Technical consultation on street naming

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Closes 22 May 2022



The Levelling Up White Paper set out the Government’s programme to level up the United Kingdom. It sets out a comprehensive, broad, deep and long-term programme of work, and an evidence-based argument of the combination of factors needed to transform places and boost local growth. This includes greater access to culture, stronger pride in place, deeper trust and more resilient institutions. 

How streets are named, and how names can be changed forms part of this programme. Local street names form part of the local identity that helps create a sense of pride in place; how they are changed forms part of the process that can build or reduce trust in local systems and institutions. The Government are concerned that there are attempts to erase and cancel local heritage and that residents are not being properly consulted.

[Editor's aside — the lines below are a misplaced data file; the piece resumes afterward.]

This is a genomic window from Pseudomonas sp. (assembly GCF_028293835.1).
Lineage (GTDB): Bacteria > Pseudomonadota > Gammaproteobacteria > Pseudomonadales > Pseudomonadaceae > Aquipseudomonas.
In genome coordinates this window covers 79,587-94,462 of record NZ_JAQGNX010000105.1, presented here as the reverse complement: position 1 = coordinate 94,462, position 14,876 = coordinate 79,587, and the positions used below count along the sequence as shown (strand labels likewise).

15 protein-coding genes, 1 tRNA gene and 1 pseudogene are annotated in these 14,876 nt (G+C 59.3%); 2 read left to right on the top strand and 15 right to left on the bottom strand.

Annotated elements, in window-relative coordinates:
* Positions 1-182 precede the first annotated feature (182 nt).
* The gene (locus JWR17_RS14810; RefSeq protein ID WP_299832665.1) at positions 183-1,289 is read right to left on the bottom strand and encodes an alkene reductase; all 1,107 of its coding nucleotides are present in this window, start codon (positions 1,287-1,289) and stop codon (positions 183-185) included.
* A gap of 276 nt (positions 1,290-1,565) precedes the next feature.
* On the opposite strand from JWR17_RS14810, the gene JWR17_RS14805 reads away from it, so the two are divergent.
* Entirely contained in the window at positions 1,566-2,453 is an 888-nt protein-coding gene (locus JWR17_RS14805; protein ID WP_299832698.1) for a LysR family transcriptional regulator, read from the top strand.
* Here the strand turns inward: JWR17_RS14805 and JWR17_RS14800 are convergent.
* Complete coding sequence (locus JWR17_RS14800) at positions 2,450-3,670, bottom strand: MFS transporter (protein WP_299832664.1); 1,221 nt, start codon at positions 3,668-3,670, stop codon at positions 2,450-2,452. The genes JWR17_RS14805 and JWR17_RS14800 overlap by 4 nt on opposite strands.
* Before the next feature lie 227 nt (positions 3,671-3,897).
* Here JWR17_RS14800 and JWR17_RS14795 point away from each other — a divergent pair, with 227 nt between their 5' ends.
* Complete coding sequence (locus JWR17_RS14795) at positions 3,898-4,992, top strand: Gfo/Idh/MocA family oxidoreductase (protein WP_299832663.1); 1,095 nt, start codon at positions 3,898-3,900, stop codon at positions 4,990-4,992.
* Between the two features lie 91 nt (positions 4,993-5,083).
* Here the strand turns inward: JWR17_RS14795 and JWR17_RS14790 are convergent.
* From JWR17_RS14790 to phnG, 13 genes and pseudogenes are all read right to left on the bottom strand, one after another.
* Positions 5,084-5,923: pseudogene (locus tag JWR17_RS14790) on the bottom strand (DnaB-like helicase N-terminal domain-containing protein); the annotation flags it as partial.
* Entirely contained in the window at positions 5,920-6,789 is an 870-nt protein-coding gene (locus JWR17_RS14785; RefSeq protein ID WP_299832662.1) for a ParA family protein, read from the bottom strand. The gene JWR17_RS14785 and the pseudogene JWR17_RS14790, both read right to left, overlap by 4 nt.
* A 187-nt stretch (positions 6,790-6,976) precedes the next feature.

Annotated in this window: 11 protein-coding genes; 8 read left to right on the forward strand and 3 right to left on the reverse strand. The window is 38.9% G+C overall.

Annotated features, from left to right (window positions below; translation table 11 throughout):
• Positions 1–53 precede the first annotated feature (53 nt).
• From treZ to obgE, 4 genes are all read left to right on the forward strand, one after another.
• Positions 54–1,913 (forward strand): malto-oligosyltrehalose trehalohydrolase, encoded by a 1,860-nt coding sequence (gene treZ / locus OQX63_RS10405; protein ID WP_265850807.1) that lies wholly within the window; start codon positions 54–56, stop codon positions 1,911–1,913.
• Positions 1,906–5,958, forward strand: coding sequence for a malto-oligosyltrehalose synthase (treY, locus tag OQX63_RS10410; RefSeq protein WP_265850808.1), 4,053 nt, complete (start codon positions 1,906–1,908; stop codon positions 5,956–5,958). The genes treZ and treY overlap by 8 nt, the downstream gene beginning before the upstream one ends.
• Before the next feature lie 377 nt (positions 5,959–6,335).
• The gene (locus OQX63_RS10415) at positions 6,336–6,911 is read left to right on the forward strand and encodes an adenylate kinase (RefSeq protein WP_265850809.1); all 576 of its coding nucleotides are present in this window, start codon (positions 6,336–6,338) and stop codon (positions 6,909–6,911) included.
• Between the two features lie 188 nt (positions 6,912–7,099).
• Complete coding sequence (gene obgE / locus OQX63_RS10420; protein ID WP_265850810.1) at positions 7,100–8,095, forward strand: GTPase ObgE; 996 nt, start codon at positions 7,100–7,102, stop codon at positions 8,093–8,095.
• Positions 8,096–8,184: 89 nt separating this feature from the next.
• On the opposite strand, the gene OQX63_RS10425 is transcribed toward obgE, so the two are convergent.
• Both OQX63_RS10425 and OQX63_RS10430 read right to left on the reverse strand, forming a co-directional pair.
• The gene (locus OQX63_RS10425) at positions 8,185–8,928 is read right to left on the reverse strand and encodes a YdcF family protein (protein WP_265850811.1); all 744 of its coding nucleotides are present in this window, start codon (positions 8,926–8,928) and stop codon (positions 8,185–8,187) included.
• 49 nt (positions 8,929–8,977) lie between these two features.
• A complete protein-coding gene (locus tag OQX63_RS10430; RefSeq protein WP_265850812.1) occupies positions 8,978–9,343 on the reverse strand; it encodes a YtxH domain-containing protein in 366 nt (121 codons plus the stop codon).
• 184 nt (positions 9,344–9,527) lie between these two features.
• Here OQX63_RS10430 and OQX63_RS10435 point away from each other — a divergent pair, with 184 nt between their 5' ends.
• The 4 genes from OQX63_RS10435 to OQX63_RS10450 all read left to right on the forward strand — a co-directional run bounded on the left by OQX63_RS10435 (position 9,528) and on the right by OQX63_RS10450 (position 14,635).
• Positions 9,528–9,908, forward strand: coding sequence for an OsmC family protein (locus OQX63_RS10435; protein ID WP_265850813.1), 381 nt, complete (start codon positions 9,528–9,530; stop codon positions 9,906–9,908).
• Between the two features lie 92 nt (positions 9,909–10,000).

The Government have heard representations that the process for changing names allows insufficient opportunity for residents to express a view and gives disproportionate weight to campaigns and the representations of third parties. Changing names can involve significant practical costs for residents and businesses in changing their address with financial institutions, on official documents (e.g. passports and driving licenses), shops, and utilities. There are also social costs to residents because street names can in effect be assets of community value, cherished by the community for their history and representation of that place. The street names proposals follow recent legal protection for England’s heritage introduced by the Government to safeguard historic monuments at risk of removal, including protecting statutes from being removed without proper process. Similarly, this is a measure to ensure there is proper local process and engagement on any change to the heritage and fabric of local areas.